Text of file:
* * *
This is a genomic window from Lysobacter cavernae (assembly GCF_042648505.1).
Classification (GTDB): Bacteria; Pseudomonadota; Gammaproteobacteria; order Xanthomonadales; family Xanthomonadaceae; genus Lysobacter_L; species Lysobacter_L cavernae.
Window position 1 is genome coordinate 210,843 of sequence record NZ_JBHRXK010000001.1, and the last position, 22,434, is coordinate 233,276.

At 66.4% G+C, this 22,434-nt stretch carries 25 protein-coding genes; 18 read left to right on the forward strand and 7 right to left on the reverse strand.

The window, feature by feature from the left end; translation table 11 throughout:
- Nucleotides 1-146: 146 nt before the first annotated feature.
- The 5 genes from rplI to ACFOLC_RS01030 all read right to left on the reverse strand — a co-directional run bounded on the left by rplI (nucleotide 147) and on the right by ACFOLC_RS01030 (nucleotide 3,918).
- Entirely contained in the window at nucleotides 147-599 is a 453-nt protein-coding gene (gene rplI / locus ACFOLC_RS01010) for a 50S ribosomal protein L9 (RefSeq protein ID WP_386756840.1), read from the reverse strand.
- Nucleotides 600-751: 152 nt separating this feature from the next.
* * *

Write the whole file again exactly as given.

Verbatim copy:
This is a genomic window from Lysobacter cavernae (assembly GCF_042648505.1).
Classification (GTDB): Bacteria; Pseudomonadota; Gammaproteobacteria; order Xanthomonadales; family Xanthomonadaceae; genus Lysobacter_L; species Lysobacter_L cavernae.
Window position 1 is genome coordinate 210,843 of sequence record NZ_JBHRXK010000001.1, and the last position, 22,434, is coordinate 233,276.

At 66.4% G+C, this 22,434-nt stretch carries 25 protein-coding genes; 18 read left to right on the forward strand and 7 right to left on the reverse strand.

The window, feature by feature from the left end; translation table 11 throughout:
- Nucleotides 1-146: 146 nt before the first annotated feature.
- The 5 genes from rplI to ACFOLC_RS01030 all read right to left on the reverse strand — a co-directional run bounded on the left by rplI (nucleotide 147) and on the right by ACFOLC_RS01030 (nucleotide 3,918).
- Entirely contained in the window at nucleotides 147-599 is a 453-nt protein-coding gene (gene rplI / locus ACFOLC_RS01010) for a 50S ribosomal protein L9 (RefSeq protein ID WP_386756840.1), read from the reverse strand.
- Nucleotides 600-751: 152 nt separating this feature from the next.